18th September, 1929
PERSONAL AND CONFIDENTIAL
[Written from Geneva]
My dear Prime Minister,
This week we have the sudden departure of Major Marr , and the fiasco which ensued. We have had oceans more oratory, for to my great surprise, I find that set speeches are the Assembly Committee style, and I have had to suffer several, of from three- quarters of an hour to an hour. No one seems to be able to move a resolution or even to correct some minor drafting mistake, without protesting his love for the League, and assuring his bored colleagues of his country's attachment to the spirit of Geneva.
Since Major Marr left, I have been taking the Budget Committee-no.
4, in addition to no. 2. On the economic side of the Second Committee, matters move in a rather interesting way. The resolutions in favour of a Tariff Truce and an International Conference for tariff revision has led to some interesting statements.
I spoke on Friday and will send you a copy of my speech when I receive a corrected, draft. I moved two resolutions, one for an Economic Survey, and one (at the request of the Secretariat) for the keeping up to date of a collection of papers on Monetary and Central Banking Laws, the original printing of which will be paid for by a Rockefeller grant.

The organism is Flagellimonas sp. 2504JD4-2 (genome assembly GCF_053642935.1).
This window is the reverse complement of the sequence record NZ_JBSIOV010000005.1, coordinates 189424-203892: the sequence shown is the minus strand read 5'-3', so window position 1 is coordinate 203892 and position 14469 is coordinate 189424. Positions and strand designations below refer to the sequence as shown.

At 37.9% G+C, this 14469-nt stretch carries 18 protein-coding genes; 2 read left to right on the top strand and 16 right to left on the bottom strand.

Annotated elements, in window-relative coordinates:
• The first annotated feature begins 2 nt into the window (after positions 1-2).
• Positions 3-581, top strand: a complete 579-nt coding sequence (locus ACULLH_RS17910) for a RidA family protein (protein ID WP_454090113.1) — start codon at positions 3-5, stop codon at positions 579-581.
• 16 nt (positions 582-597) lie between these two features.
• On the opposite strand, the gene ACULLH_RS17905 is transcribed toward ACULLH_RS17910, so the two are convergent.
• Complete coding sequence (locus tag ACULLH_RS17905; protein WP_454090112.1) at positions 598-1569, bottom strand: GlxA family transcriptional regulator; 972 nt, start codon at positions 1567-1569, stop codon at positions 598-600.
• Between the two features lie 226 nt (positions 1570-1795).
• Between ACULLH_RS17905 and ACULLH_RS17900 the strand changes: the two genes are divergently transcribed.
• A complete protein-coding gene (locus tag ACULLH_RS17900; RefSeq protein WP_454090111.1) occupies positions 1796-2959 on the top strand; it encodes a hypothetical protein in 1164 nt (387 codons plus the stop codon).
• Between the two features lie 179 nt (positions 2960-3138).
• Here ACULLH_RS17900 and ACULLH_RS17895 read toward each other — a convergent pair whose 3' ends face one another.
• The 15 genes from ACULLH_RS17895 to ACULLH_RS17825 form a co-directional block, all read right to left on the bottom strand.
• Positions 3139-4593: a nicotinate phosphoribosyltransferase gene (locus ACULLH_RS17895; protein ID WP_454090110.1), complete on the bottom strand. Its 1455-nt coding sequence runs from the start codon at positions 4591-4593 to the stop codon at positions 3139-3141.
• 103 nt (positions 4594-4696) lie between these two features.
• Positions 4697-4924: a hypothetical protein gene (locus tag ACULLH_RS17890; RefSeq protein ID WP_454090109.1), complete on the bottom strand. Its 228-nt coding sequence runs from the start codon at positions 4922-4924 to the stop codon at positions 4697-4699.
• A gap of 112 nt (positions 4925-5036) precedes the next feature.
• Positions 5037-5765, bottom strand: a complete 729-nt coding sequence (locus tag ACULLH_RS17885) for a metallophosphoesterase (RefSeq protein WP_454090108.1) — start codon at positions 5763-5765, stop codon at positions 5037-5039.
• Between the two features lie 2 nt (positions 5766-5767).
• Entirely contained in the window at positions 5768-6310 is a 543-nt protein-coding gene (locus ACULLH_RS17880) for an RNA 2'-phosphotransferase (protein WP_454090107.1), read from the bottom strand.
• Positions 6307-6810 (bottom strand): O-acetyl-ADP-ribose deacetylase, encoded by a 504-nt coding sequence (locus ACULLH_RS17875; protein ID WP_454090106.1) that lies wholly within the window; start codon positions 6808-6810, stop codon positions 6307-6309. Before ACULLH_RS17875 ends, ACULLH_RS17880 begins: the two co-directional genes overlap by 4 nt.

I made a very strong plea for the recognition of the fact that while the oversea State Members of the League did not desire to make it difficult for European countries to come to arrangements for the mutual adjustment of their tariffs, we could not in the present stage of our development be expected to take the same view. I also spoke against the tendency to speak of the League of Nations as being tied to the economic doctrine of Free Trade.
Ireland and Canada have taken similar lines, and India will do so to-morrow.
Much the most interesting development, however, is the move towards economic solidarity in Europe. Here Great Britain stands in a curious position. She desires the lowering of European tariffs but is not at all happy over the idea of this being associated with a series of European industrial ententes. London, however, is insistent that France will not be a party to a Tariff holiday without the ententes. This came out very clearly in the private meeting of the no. 2 Drafting Committee, of which I am a member.
I think the economic tendencies apparent this year are so important that I shall draw up a special report on the subject and send it to you, although I do not think it can be done until after I return from Rome.
As I promised in my last letter, I am enclosing verbatim copies of Graham's  speech, and that portion of Major Marr's speech which deals with the economic questions. I do not expect you will have time to read them, but it may prove useful to the Government to have them available. I have marked those portions of Graham's speech where he emphasises the British Empire point of view that the proposals to lower tariffs are the affairs of Europe.
Yours sincerely, F. L. MCDOUGALL